HGV Drivers' Hours Simplified
For haulage operators and lorry drivers, getting to grips with understanding all the regulations of both drivers’ hours and required breaks can often seem complex and daunting. Getting this right is not only important to avoid penalties, but also to ensure the safety of drivers and others on the road. In this comprehensive guide, we aim to simplify the existing rules on HGV driving hours.
Laws and regulations can often change, so to stay compliant we’d always advise to check the government website to ensure the accuracy of driving hours and to see if these have been updated in recent.
Who do driving hours apply to?
These rules apply to drivers of goods vehicles or combinations exceeding 3.5 tonnes unless specific EU-wide exemptions. Further details on any exemptions can be found on the government website.
How many hours can an HGV driver work in a day?
HGV driving hours in the UK directly reflect the EU driving hour laws, with very close transport and supply chain channels, this makes it easier for drivers to know whether they’re complying with legislation in the country they’re driving in.
The daily driving limit is set at 9 hours, extendable to 10 hours twice a week.
How many 15-hour days can a driver work?
The laws around how many hours someone can operate a heavy goods vehicle in a 24-hour period states an HGV driver must rest for a minimum of nine hours within a 24-hour period up to three times a week. Consequently, this gives drivers flexibility to work three 15-hour days within the same week.
How many hours can an HGV drivers work in a week?
HGV driver’s hours are limited to 56 hours per week, and the fortnightly limit is 90 hours. However, the rules do become more complex than restricted hours per week. Drivers are obliged to take regular, uninterrupted breaks to rest and be ready to drive with full concentration for the safety of themselves and other drivers on the road.
When should HGV drivers take breaks?
After 4.5 hours of driving, a 45-minute break is mandatory for all drivers. This break can be split into two periods: a minimum of 15 minutes followed by at least 30 minutes, all completed after 4.5 hours of driving. Breaks of less than 15 minutes would not qualify as breaks, however they wouldn’t be classed as driving time either. The EU driver’s rules and regulations state that only split breaks that show the secondary period being 30 minutes or over will be allowed.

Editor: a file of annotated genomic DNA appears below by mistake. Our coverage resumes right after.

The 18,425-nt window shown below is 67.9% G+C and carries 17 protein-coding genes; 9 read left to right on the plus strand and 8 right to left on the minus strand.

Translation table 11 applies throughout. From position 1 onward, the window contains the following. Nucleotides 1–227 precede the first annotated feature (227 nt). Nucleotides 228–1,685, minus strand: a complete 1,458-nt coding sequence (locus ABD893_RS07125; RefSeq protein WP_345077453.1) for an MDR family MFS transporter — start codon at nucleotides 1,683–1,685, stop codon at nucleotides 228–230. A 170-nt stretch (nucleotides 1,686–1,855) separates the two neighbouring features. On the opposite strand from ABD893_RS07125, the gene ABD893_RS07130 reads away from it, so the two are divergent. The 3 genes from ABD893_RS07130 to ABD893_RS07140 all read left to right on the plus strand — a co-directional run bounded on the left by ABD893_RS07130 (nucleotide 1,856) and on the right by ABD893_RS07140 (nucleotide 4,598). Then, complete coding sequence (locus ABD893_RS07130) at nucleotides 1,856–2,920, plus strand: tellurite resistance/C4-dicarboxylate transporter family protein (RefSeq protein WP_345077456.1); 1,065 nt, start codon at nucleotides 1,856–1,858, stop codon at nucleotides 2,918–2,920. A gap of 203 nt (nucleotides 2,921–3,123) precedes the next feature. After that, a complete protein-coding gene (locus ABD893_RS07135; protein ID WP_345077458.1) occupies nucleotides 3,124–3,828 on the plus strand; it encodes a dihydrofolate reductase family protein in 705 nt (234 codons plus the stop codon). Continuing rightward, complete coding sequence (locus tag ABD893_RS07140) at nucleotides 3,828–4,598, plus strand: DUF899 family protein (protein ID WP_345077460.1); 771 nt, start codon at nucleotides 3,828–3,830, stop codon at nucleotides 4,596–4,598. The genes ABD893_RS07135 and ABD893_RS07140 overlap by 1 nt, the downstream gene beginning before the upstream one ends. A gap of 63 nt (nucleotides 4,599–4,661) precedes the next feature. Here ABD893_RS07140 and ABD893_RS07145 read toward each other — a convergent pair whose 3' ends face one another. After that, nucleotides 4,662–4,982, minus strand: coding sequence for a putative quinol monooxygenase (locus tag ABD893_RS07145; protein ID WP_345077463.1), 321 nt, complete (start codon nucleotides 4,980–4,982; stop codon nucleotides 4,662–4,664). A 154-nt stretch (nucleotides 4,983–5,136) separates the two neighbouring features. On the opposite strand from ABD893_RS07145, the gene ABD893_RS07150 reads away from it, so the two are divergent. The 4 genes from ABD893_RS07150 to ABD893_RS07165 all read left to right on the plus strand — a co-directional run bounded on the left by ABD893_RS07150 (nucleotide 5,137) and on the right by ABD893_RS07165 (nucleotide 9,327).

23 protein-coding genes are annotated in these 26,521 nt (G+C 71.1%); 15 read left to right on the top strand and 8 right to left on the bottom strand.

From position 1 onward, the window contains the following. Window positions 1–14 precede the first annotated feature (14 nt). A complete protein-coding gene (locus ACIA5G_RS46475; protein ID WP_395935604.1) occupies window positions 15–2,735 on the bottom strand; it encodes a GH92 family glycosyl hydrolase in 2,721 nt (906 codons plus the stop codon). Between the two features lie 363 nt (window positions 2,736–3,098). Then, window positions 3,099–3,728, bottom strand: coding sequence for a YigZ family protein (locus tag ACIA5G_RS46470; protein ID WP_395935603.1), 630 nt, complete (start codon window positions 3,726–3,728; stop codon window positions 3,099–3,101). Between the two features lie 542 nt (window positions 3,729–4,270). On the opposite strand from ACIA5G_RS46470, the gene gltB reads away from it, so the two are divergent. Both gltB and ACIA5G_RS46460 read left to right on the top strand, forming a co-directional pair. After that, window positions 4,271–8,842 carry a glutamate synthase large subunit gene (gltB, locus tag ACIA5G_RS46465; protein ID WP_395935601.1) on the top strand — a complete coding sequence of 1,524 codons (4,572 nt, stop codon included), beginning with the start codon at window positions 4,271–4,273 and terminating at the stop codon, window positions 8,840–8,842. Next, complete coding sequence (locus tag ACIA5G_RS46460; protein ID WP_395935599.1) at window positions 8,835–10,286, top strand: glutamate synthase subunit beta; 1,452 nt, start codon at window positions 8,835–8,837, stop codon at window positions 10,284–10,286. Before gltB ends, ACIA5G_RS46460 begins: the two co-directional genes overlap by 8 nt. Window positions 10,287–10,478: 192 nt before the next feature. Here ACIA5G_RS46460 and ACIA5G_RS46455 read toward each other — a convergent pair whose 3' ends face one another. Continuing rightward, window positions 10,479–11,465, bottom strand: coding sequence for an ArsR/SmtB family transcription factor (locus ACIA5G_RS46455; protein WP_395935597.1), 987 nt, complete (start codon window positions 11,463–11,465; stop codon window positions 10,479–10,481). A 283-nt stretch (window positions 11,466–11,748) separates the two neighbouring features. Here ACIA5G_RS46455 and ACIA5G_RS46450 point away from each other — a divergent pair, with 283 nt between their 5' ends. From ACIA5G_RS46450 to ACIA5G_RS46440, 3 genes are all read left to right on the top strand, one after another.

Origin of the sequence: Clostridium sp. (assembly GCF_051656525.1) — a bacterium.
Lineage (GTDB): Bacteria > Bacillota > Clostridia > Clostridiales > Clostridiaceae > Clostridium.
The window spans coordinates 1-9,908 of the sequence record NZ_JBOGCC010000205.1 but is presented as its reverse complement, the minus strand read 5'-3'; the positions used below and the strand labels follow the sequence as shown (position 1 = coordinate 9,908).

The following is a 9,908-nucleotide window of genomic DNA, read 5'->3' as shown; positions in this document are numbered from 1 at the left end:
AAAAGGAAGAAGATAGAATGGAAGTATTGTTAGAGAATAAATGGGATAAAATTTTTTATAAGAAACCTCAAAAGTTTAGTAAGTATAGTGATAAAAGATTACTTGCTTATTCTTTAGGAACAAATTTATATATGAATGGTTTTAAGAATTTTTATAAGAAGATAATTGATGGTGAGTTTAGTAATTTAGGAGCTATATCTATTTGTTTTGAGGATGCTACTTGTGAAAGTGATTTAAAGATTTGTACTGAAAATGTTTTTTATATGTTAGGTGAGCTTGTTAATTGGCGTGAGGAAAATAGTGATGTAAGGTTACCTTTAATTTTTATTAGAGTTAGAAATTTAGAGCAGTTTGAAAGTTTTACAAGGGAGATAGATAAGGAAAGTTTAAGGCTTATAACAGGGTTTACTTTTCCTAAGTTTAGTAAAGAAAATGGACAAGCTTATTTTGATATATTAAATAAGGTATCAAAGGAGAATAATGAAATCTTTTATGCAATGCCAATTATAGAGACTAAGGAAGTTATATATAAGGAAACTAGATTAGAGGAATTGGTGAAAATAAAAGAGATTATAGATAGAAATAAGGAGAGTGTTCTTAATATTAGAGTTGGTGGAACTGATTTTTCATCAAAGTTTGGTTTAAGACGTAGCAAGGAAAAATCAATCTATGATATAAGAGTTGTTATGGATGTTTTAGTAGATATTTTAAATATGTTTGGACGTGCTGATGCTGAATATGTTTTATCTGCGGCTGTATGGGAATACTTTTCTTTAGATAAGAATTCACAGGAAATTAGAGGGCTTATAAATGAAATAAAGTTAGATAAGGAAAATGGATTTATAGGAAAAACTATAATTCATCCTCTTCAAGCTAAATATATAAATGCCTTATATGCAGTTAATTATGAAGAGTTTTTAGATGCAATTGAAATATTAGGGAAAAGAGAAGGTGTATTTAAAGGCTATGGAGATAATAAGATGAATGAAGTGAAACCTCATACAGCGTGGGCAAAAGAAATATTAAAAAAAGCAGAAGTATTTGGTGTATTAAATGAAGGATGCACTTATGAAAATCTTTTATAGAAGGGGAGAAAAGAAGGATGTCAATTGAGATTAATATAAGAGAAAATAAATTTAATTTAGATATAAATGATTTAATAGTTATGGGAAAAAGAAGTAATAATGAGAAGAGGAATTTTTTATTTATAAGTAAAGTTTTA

Here’s a high-level overview of what this could look like:
The strict rules regarding driver’s break patterns are to ensure maximum concentration when a driver is behind the wheel. It is essential that any breaks taken mustn’t be uninterrupted.
We’ve created a quick checklist you can go through to see if you’re in need of a break:
How to record driver’s hours
Stringent recording of driving time is imperative to remaining compliant with UK and EU legislation. Driving hours should ideally be recorded on tachographs, whether it be digital or analogue. Employers are responsible and must maintain records of working time, for on-the-spot roadside inspections by traffic officers or if the DVLA request to see driving hours documentation. Failure to do so could result in serious consequences including hefty fines for both driver and business.
Possible penalties may include:
- A prohibition notice – for serious or dangerous offences.
- A fine or points on your licence (‘fixed penalty’) – the amount depends on how serious the offence is.
- Your vehicle being immobilised if it’s a danger to road safety – you’ll have to fix the problem and pay a release charge.
Other penalties include things like:
- An offence rectification notice – for offences that are not risk to road safety.
- A verbal warning – for minor offences.
How technology can help manage driver’s hours
As we mentioned previously, driver’s hours should be collected ideally by a tachograph whether that is digital or analogue. By implementing a digital tachograph, data can be automatically extracted from the vehicle and fed directly into Transport Management Systems (TMS).
HGV driver’s hours app
Study shift behaviour, from simple hours worked to a full breakdown of activity with the Mandata Team Admin app, which lets you record any of the following:
- The start and end of drivers’ shifts.
- How long each load or job has taken, using the stopwatch feature to accurately time each activity.
- A full breakdown of every activity.
By integrating tachograph and shift behaviour data into TMS, office staff will have a live view of driver’s working hours and availability, meaning when planning for upcoming jobs office staff can avoid overcommitting drivers to certain routes – from here the planners will be able to see if the jobs is better suited to another driver or split. Office staff will also have a real-time view of drivers approaching their hourly limits and be able to delegate accordingly.
HGV Driver’s Hours Calculator
If you don’t use a tachograph to keep track of your driver’s hours, another option could be creating a work shift pattern using a driver’s hours calculator. It effortlessly computes your rest periods, starting times, and maintains a precise record of both driving and working hours. My Driving Hours and HGV City are great places to start.
We hope this comprehensive guide to HGV drivers’ hours and regulations has been helpful. For a more detailed examination, please refer to the provided links. Additionally, consider using HGV drivers’ hours apps or online calculators to stay compliant with rules and accurately track your driving and working hours.